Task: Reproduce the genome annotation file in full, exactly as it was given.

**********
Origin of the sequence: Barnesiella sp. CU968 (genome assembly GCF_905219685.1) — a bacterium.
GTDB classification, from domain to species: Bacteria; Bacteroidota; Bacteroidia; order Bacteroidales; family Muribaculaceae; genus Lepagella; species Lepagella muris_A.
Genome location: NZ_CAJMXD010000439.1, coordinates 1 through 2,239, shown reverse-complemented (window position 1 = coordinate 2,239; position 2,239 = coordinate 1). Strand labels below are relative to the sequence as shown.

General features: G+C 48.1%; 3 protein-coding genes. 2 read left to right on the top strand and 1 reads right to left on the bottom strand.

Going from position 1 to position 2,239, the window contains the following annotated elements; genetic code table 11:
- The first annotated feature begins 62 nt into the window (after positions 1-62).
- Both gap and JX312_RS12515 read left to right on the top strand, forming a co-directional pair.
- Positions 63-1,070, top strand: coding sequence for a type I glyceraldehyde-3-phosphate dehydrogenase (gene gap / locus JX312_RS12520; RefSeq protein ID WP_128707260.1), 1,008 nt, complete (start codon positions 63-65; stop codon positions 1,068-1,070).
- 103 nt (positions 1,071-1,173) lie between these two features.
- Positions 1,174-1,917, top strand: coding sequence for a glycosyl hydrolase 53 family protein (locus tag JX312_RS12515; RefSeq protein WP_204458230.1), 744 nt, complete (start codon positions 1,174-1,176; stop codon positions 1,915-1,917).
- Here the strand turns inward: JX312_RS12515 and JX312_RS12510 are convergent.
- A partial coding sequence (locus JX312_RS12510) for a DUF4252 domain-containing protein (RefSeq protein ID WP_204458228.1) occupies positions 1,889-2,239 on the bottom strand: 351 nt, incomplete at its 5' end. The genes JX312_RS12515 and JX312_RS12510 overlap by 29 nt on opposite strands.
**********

Origin of the sequence: Barnesiella sp. CU968 (genome assembly GCF_905219685.1) — a bacterium.
GTDB classification, from domain to species: Bacteria; Bacteroidota; Bacteroidia; order Bacteroidales; family Muribaculaceae; genus Lepagella; species Lepagella muris_A.
Genome location: NZ_CAJMXD010000439.1, coordinates 1 through 2,239, shown reverse-complemented (window position 1 = coordinate 2,239; position 2,239 = coordinate 1). Strand labels below are relative to the sequence as shown.

General features: G+C 48.1%; 3 protein-coding genes. 2 read left to right on the top strand and 1 reads right to left on the bottom strand.

Going from position 1 to position 2,239, the window contains the following annotated elements; genetic code table 11:
- The first annotated feature begins 62 nt into the window (after positions 1-62).
- Both gap and JX312_RS12515 read left to right on the top strand, forming a co-directional pair.
- Positions 63-1,070, top strand: coding sequence for a type I glyceraldehyde-3-phosphate dehydrogenase (gene gap / locus JX312_RS12520; RefSeq protein ID WP_128707260.1), 1,008 nt, complete (start codon positions 63-65; stop codon positions 1,068-1,070).
- 103 nt (positions 1,071-1,173) lie between these two features.
- Positions 1,174-1,917, top strand: coding sequence for a glycosyl hydrolase 53 family protein (locus tag JX312_RS12515; RefSeq protein WP_204458230.1), 744 nt, complete (start codon positions 1,174-1,176; stop codon positions 1,915-1,917).
- Here the strand turns inward: JX312_RS12515 and JX312_RS12510 are convergent.
- A partial coding sequence (locus JX312_RS12510) for a DUF4252 domain-containing protein (RefSeq protein ID WP_204458228.1) occupies positions 1,889-2,239 on the bottom strand: 351 nt, incomplete at its 5' end. The genes JX312_RS12515 and JX312_RS12510 overlap by 29 nt on opposite strands.